I have clients who are buying a rental property or who are buying a primary residence and already own rental property and think they need to provide a copy of a current lease for the rental property as part of the loan application. But, that is not always the case.
The borrower may be able to document rental income by providing tax returns, rather than leases. In either a purchase or refinance the borrower should have a history of renting property. If the request is for a refinance, the borrower needs to have owned the property long enough to qualify for this option, typically a 2 year history is needed.
If the request is for a loan to purchase a new rental property, then having existing rental property with a 2 year track record income may allow them to use the tax return option.
If the borrower does not have a history of renting the subject property or if the borrower’s tax returns do not reflect the accurate income or expenses, then a mortgage lender may require one of two things: Read the rest of this entry »
New home purchasers can get caught up in a wire fraud scam in a mortgage transaction by cyber criminals if they aren’t careful! This type of fraud is happening more often. Some borrowers are fortunate enough to have a bank that recognizes that money is being sent to a suspicious account and the wire gets stopped. Otherwise, the mortgage borrower can lose their entire down payment on the house. Once a wire goes out to another bank it’s almost impossible to pull it back, even when Read the rest of this entry »
Deciding on how much mortgage you can afford is very complicated with several things to consider. Before you plan to spend the maximum amount you’ve been approved for, consider what you feel comfortable with. And before you treat your home purchase like a zero-sum game consider spending a sufficient amount to buy enough house to keep you happy for a longer period of time, due to the hefty transaction costs of real estate. Read the rest of this entry »
There are many things to consider when you are making an offer on a house. While it may be important to think in advance about movers, painters, budgets, your mortgage, furniture, school districts, utilities, contractors and housewarming parties, when it comes to making an offer there are some key things that can make a difference! Below are some important topics related specifically to the mortgage when you’re getting ready to write up an offer on a home. Read the rest of this entry »
Getting out of mortgage debt faster is a great way to save money on interest payments. For those who make additional payments on their mortgage it can save them money in the long term. A homebuyer can make prepayments on their mortgage principal any time, once a month or once a year, or whenever they want to. The principal is the amount they borrowed to buy the house and have to pay back to the lender. This is separate from the interest, which is what the lender charges you for lending the money. If you pay extra on the principal, it can help pay off your mortgage before the maturity date of the loan. Read the rest of this entry »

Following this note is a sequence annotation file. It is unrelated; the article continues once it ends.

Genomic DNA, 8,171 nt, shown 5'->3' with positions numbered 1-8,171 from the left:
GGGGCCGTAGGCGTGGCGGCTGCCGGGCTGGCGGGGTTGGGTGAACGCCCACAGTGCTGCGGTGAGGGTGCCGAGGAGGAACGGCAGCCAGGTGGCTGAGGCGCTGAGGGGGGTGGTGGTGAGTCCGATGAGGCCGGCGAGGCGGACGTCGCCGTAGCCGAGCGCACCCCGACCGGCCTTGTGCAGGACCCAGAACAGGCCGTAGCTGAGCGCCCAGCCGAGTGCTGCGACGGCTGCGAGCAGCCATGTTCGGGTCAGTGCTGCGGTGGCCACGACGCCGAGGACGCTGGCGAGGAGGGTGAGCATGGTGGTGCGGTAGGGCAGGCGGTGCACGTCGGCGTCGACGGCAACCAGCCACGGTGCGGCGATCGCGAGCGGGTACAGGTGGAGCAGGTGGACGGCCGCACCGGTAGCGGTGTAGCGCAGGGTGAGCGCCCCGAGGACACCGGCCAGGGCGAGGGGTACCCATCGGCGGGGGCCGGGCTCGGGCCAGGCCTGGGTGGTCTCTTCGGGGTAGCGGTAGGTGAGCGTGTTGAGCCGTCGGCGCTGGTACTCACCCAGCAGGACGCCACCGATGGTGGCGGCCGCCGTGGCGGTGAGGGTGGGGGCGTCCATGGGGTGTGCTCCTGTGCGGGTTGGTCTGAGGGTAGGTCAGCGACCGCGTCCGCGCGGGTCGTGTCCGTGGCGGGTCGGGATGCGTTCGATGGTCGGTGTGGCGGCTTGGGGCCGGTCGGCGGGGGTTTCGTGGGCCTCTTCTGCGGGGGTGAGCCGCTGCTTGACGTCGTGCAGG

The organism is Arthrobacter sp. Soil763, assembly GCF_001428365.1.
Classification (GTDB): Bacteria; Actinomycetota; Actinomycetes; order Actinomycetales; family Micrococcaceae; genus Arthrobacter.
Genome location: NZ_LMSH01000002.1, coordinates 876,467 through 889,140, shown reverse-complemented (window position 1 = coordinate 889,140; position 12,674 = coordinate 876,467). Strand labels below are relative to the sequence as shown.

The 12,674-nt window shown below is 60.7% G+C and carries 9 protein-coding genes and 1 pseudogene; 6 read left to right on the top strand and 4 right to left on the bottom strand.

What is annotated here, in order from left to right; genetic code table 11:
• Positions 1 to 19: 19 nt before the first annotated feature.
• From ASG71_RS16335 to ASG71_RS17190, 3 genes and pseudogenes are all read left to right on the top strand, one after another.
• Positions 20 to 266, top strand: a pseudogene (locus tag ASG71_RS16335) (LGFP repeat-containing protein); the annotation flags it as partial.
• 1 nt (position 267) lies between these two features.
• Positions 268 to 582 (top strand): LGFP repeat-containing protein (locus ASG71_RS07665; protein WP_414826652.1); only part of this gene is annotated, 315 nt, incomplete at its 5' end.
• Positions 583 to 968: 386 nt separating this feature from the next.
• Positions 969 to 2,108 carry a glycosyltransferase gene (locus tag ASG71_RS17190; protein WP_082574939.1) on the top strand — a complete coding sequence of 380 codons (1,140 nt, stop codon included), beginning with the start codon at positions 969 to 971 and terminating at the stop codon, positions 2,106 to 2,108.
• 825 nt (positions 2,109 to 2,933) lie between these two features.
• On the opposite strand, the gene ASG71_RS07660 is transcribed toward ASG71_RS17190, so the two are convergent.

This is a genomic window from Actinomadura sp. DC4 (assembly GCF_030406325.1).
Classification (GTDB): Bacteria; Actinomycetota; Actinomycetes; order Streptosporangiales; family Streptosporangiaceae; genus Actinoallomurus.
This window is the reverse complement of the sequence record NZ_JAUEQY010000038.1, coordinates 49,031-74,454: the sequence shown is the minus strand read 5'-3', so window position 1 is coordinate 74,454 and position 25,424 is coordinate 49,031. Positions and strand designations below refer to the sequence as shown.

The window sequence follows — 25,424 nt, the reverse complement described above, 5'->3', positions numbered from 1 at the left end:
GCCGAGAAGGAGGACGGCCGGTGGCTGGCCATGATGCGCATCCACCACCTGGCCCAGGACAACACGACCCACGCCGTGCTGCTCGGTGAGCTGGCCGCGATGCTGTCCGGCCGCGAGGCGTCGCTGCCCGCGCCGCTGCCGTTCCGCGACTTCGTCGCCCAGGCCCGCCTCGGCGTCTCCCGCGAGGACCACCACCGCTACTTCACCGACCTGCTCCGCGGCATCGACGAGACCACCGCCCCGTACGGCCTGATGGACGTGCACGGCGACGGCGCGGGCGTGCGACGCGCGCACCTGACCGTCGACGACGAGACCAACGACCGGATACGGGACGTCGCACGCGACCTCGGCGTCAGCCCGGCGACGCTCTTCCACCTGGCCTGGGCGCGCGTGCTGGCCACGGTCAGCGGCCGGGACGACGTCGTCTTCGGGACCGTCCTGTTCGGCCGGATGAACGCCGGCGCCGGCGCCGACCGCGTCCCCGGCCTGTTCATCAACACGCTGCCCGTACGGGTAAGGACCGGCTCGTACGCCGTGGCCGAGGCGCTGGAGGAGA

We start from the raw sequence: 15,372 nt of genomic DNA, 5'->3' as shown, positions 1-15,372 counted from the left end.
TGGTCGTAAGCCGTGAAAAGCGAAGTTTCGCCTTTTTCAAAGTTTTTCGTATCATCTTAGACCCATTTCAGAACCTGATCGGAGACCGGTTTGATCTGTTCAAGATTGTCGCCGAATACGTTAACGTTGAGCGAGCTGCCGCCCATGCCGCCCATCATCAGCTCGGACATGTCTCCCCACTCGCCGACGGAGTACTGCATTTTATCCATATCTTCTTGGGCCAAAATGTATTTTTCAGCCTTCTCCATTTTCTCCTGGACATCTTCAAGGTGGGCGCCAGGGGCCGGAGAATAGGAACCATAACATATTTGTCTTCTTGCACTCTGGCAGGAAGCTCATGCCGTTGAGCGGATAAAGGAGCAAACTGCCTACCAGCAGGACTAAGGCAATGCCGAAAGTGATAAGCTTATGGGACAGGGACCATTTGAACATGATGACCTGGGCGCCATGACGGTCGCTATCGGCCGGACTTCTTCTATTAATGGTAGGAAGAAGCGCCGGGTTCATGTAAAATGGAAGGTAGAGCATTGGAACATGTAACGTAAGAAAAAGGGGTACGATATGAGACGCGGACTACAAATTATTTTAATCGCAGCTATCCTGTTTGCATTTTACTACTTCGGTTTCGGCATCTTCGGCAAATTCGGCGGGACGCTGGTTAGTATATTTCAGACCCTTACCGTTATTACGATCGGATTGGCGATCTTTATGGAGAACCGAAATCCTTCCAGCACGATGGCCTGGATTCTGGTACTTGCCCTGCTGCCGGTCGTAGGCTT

According to Realtor Magazine, 72% of the time, buyers use the lender that the agent refers. How do lenders meet realtors to get those referrals? Lenders can meet realtors through many methods, but a common one is to ply them with what I like to call the three D’s, bringing doughnuts to the weekly realtor meeting, picking up the tab for drinks, or buying a realtor dinner. The endgame is to make a realtor like you and hope that they become a referral source. Is there a better way? Read the rest of this entry »
As many of you have heard, there are some new regulations that have gone into effect for mortgages as of January 10, 2014. There are two basic components of the regulation, one is the ability to repay and the other is the qualified mortgage. While they seem complicated and onerous, the reality is that not much will change in the way most mortgage lenders do business.
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There is always another bus, right? So why not wait for the next one? I am not sure I agree. The next bus may be broken down, or out of gas, or delayed beyond a comfortable waiting period. But I am not talking about a bus, I am talking about a refinance. I hear rates are going down 1% a week, and soon banks will be giving away money for free. Do not refinance now because mortgages will be free soon if you wait. And if you wait long enough, banks will even pay you to take a mortgage. Is this true? Come on! You know my sense of sarcasm. No, it is not true. But Read the rest of this entry »